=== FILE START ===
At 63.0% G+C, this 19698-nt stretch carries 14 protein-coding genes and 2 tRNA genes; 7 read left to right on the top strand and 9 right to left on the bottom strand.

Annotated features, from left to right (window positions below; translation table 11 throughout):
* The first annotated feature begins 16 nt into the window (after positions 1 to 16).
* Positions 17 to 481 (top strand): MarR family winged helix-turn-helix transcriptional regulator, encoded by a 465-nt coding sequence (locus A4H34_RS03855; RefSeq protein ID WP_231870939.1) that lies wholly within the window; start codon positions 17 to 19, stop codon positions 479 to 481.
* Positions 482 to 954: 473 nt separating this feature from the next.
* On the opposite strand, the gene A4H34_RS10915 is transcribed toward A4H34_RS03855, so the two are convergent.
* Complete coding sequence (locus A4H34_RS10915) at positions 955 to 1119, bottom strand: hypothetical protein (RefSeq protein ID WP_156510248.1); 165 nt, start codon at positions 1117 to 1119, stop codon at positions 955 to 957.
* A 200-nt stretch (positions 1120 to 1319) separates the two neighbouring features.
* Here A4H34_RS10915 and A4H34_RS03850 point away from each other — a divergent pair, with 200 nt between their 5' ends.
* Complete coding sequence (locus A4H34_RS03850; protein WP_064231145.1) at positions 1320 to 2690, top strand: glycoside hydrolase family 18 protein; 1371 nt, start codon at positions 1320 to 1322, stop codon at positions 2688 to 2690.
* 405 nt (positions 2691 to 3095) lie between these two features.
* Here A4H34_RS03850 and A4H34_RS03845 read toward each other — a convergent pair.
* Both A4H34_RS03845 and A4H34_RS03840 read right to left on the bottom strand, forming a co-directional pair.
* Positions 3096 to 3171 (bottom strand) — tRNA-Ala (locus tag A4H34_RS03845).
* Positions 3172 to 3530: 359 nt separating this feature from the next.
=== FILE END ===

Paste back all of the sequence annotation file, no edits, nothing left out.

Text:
At 63.0% G+C, this 19698-nt stretch carries 14 protein-coding genes and 2 tRNA genes; 7 read left to right on the top strand and 9 right to left on the bottom strand.

Annotated features, from left to right (window positions below; translation table 11 throughout):
* The first annotated feature begins 16 nt into the window (after positions 1 to 16).
* Positions 17 to 481 (top strand): MarR family winged helix-turn-helix transcriptional regulator, encoded by a 465-nt coding sequence (locus A4H34_RS03855; RefSeq protein ID WP_231870939.1) that lies wholly within the window; start codon positions 17 to 19, stop codon positions 479 to 481.
* Positions 482 to 954: 473 nt separating this feature from the next.
* On the opposite strand, the gene A4H34_RS10915 is transcribed toward A4H34_RS03855, so the two are convergent.
* Complete coding sequence (locus A4H34_RS10915) at positions 955 to 1119, bottom strand: hypothetical protein (RefSeq protein ID WP_156510248.1); 165 nt, start codon at positions 1117 to 1119, stop codon at positions 955 to 957.
* A 200-nt stretch (positions 1120 to 1319) separates the two neighbouring features.
* Here A4H34_RS10915 and A4H34_RS03850 point away from each other — a divergent pair, with 200 nt between their 5' ends.
* Complete coding sequence (locus A4H34_RS03850; protein WP_064231145.1) at positions 1320 to 2690, top strand: glycoside hydrolase family 18 protein; 1371 nt, start codon at positions 1320 to 1322, stop codon at positions 2688 to 2690.
* 405 nt (positions 2691 to 3095) lie between these two features.
* Here A4H34_RS03850 and A4H34_RS03845 read toward each other — a convergent pair.
* Both A4H34_RS03845 and A4H34_RS03840 read right to left on the bottom strand, forming a co-directional pair.
* Positions 3096 to 3171 (bottom strand) — tRNA-Ala (locus tag A4H34_RS03845).
* Positions 3172 to 3530: 359 nt separating this feature from the next.